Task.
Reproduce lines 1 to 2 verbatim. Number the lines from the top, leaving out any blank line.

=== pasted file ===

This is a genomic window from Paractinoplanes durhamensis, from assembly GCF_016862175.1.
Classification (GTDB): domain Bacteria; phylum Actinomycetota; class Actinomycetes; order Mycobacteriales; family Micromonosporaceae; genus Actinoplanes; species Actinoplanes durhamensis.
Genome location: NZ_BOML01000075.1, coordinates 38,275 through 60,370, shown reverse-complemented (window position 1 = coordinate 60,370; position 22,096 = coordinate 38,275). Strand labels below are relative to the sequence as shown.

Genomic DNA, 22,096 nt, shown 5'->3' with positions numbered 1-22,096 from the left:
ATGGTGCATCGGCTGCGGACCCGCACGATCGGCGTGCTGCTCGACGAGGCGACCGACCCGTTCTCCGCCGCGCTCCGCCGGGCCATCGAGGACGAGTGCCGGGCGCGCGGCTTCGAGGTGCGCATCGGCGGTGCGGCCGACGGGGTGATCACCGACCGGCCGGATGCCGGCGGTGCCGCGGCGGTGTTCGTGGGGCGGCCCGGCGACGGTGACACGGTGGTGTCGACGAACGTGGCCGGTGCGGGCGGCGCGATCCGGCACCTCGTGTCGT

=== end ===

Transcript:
This is a genomic window from Paractinoplanes durhamensis, from assembly GCF_016862175.1.
Classification (GTDB): domain Bacteria; phylum Actinomycetota; class Actinomycetes; order Mycobacteriales; family Micromonosporaceae; genus Actinoplanes; species Actinoplanes durhamensis.